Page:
A federal judge in New Jersey has allowed a copyright infringement suit to go forward against multiple John Does who allegedly collaborated in distribution of adult films on the Internet.

U.S. Magistrate Judge Michael Hammer bucked a trend by judges in New Jersey and elsewhere in favor of severing suits against users of BitTorrent, a peer-to-peer file-sharing protocol.

In Malibu Media v. John Does 1-11, decided April 11, Hammer disagreed with those judges that multiple John Does cause case management problems and fail to satisfy joinder requirements. He also refused to quash a subpoena against Comcast for the Does’ identities.

BitTorrent enables the download of large files like films and music videos by breaking them into hundreds or even thousands of bits that are downloaded separately and reassembled by a "swarm" of users. It reduces the burden on individual computers and allows downloads over a lower bandwidth.

Film companies, especially those that produce or own rights to adult films, such as Malibu Media and Patrick Collins, have been hiring companies to ferret out Internet protocol (IP) addresses and the states where they appear to be located and suing multiple swarm members, sometimes hundreds in one suit.

The suits have been criticized as attempts to shake down defendants by getting them to settle rather than face the embarrassment of being outed for downloading porn or the risk of penalties as high as $150,000 per film.

Plaintiffs typically seek to subpoena information early on from the Internet service providers (ISPs) — real name, address, email address and the Media Access Control address, which is used in ethernets.

Once the subpoenas are served, the ISPs tend to notify the targets, leading some Does to settle, others to hire lawyers to move to quash the subpoenas and some to go forward pro se.

Cases that are severed or where subpoenas are quashed are often dropped or discontinued soon after.

The case decided by Hammer has played out in standard fashion thus far.

On Dec. 19, Malibu Media sued 11 Does for direct and contributory infringement.

All were allegedly part of a swarm that downloaded copyrighted movies with names like Wild Things, Casual Sex and Black Lingerie Bliss.

The Malibu, Calif., company has filed similar cases around the country, more than 40 of them in New Jersey.

The complaint evidences the boiler-plate nature of the cases in alleging personal jurisdiction over the defendants because they "committed the tortious act alleged," or reside in or have "engaged in continuous and systematic business activity" in the Southern District of Indiana, another situs of the suits.

Malibu followed up with a Jan. 11 motion to serve subpoenas ahead of the Rule 26(f) conference, arguing it needed to act swiftly because Comcast might destroy its logs before that date.

Hammer granted the request on Jan. 22, requiring that the information obtained be used only for purposes of the suit, that copies of it be provided to any Does who appear in the case and that before naming a Doe in an amended complaint, Malibu "ensure it has sufficient factual basis for any assertions made."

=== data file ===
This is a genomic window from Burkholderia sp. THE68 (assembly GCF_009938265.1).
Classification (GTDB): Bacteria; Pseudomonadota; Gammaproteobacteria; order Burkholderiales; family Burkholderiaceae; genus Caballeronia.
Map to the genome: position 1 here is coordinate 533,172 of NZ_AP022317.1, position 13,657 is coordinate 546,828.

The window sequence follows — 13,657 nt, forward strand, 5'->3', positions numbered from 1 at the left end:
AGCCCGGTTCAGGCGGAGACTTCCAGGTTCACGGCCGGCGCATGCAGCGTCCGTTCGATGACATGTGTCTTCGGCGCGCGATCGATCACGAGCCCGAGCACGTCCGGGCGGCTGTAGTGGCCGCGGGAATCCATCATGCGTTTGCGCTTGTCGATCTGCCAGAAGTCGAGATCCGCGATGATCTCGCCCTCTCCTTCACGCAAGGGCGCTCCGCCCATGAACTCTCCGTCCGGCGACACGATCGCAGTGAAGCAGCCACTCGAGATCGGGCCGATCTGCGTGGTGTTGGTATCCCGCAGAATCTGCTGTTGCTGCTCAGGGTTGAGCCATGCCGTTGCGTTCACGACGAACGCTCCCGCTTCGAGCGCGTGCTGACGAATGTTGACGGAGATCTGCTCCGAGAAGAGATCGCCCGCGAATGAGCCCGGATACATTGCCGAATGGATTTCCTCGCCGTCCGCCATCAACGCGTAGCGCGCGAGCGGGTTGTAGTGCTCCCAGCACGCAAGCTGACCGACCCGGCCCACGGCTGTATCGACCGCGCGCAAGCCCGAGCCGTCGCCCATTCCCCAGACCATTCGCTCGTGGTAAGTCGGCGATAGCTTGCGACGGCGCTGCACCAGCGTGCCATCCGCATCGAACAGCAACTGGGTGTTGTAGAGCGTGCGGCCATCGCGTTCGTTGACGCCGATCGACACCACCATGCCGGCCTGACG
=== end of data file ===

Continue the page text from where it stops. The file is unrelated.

The order pointed out that Hammer was "not finding that Plaintiff may rely solely on the fact that the person identified as the subscriber is associated with the Internet protocol address to prove that such a person engaged in the conduct alleged in Plaintiff’s complaint."

He also said he was not deciding at that point whether joinder or venue was appropriate or whether personal jurisdiction exists.

Subsequently, claims against three Does were dismissed after they settled on undisclosed terms.

Hammer’s opinion denied a pro se motion by Doe 10 to quash the subpoena.

In allowing joinder, he found Malibu adequately alleged the Does took part in the same series of transactions and it was likely that claims and defenses would feature "largely duplicative proof."

He noted the liberal approach to joinder in the Third Circuit, citing two cases from the Eastern District of Pennsylvania and one from New Jersey, decided by U.S. Magistrate Judge Douglas Arpert on Dec. 12.

Hammer did not mention that Arpert shifted his view on joinder in a March 28 ruling in which he attributed the change to "further reflection and analysis of recent authority."

Arpert was referring to a series of rulings starting last October by U.S. District Judge Faith Hochberg and Magistrate Judges Mark Falk and Joseph Dickson that severed Does and quashed subpoenas.

Falk pointed out that the infringer is not necessarily the IP subscriber but can be anyone with access to the subscriber’s wi-fi.

Hammer noted those contrary rulings but said the record was not developed enough at this point for an informed ruling on whether Malibu must show a "more precise causal connection" and he could revisit the issue later. He also mentioned that only eight Does remained.

Further, Hammer pointed out that even if the IP subscriber was not the infringer, there was no way to find out who was without that information.

Malibu’s attorney, Flemington solo Patrick Cerillo, did not return a call.